I had to take the EMI shield off to see what was hiding underneath. You can see it's fairly thick metal and not like some "Coke can" thickness shields.
Underneath, you can see the analog output stages, and the internal analog input stages. These areas are shielded from each other with a small shield "wall."
Sanyo OS-CON capacitors are used as smoothing capacitors, to ensure clean power delivery from the "Molex" connector. Another Sanyo OS-CON is used for the S/PDIF output. The remaining electrolytic capacitors on the PCB are Nichicon FG "Fine Gold," and are specifically designed and manufactured for high-end audio equipment. It's very impressive to see high-end capacitors used throughout.
The Burr-Brown PCM1792 DAC is used to feed the analog output stages. This DAC is very high end, and is reason enough for audiophiles to use this soundcard simply because most other soundcards use inferior DACs and therefore the analog outputs on other soundcards don't perform as well.
Probably the most important and unique feature of the Essence STX is the Texas Instruments 6120A2 headphone amplifier chip. This is a very capable dedicated amplifier chip for headphones, and can handle impedance up to 600 ohms! This chip is the basis of some standalone high-end headphone amplifiers.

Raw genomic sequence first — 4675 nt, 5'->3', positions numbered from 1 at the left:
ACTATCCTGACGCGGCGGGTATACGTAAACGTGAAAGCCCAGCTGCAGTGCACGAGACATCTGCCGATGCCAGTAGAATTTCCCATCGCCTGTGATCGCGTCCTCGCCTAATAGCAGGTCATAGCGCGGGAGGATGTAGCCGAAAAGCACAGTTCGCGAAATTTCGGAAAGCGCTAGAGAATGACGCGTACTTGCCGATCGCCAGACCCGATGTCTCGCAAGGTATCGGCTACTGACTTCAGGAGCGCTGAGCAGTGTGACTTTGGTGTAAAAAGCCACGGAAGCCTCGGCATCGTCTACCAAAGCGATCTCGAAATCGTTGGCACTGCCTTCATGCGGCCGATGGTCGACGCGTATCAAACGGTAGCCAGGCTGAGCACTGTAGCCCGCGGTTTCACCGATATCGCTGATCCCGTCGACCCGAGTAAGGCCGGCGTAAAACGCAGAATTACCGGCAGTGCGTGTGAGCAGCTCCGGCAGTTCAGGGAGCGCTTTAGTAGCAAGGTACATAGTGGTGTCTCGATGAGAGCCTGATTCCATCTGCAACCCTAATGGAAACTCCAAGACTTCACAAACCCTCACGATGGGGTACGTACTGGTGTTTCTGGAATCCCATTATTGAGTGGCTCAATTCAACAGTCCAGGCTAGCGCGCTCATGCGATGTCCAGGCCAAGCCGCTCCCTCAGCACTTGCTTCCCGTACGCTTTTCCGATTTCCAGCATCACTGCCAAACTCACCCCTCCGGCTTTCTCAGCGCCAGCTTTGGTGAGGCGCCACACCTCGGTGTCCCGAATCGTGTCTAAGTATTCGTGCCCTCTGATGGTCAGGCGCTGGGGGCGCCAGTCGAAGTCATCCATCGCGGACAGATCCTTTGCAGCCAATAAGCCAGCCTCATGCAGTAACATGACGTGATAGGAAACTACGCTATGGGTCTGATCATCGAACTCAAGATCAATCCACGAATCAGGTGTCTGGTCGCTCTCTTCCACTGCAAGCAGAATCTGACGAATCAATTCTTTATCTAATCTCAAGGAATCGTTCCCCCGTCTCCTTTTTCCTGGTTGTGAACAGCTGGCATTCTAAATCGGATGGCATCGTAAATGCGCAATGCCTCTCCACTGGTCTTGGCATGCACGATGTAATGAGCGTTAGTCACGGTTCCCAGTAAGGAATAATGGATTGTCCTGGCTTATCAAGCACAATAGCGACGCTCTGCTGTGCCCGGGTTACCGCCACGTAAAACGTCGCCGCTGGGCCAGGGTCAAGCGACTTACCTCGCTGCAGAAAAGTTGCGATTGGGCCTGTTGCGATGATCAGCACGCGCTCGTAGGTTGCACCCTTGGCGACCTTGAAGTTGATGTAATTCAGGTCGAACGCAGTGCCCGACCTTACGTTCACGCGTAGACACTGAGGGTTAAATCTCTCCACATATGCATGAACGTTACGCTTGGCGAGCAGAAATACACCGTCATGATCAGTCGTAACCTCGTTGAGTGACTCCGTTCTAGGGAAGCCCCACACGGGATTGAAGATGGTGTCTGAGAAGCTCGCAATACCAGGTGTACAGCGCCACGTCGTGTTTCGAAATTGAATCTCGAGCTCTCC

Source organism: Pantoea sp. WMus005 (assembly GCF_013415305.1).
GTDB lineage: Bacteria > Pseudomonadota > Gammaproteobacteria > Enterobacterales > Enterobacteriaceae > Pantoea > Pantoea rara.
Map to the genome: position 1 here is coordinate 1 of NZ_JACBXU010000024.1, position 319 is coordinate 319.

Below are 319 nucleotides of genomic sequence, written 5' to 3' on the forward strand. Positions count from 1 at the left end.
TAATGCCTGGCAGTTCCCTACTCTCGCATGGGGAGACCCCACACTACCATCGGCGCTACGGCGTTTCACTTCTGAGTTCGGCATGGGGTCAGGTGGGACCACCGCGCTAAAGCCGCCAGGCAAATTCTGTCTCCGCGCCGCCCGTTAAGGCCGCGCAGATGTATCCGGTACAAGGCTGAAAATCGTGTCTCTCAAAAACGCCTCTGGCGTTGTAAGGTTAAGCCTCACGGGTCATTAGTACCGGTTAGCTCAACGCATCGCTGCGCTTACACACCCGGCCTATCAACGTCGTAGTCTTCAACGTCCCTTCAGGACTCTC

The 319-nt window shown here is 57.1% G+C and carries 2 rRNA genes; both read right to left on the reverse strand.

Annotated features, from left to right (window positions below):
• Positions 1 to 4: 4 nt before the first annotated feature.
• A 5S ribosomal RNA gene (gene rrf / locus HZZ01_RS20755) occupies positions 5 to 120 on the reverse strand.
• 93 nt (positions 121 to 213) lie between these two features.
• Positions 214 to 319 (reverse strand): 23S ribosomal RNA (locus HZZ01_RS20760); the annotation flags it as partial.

Two New Japan Radio NJM2114 op-amps are used for the left and right channels, these either pass the signal to the 6120A2 headphone amplifier, or to the RCA/phono line-level output via the National Semiconductor LM4562 op-amp. Again, the switching between outputs is implemented with the NEC relays to minimize signal loss. If you want to change the sound of the headphone output, you would replace the NJM2114 op-amps. Changing the line-out sound is achieved by replacing the NJM2114 and/or LM4562 op-amps.
The op-amps are all DIP8 packages, and can be pulled out and installed without any tools. You might need to use a tool if you have large fingers and thumbs, but it is still a very simple, quick and painless process.
It's nice to see metal film capacitors used for the LM4562 op-amp. These are a step above electolytics for most audio applications, but their physical size versus capacitance prohibits usage all over the soundcard.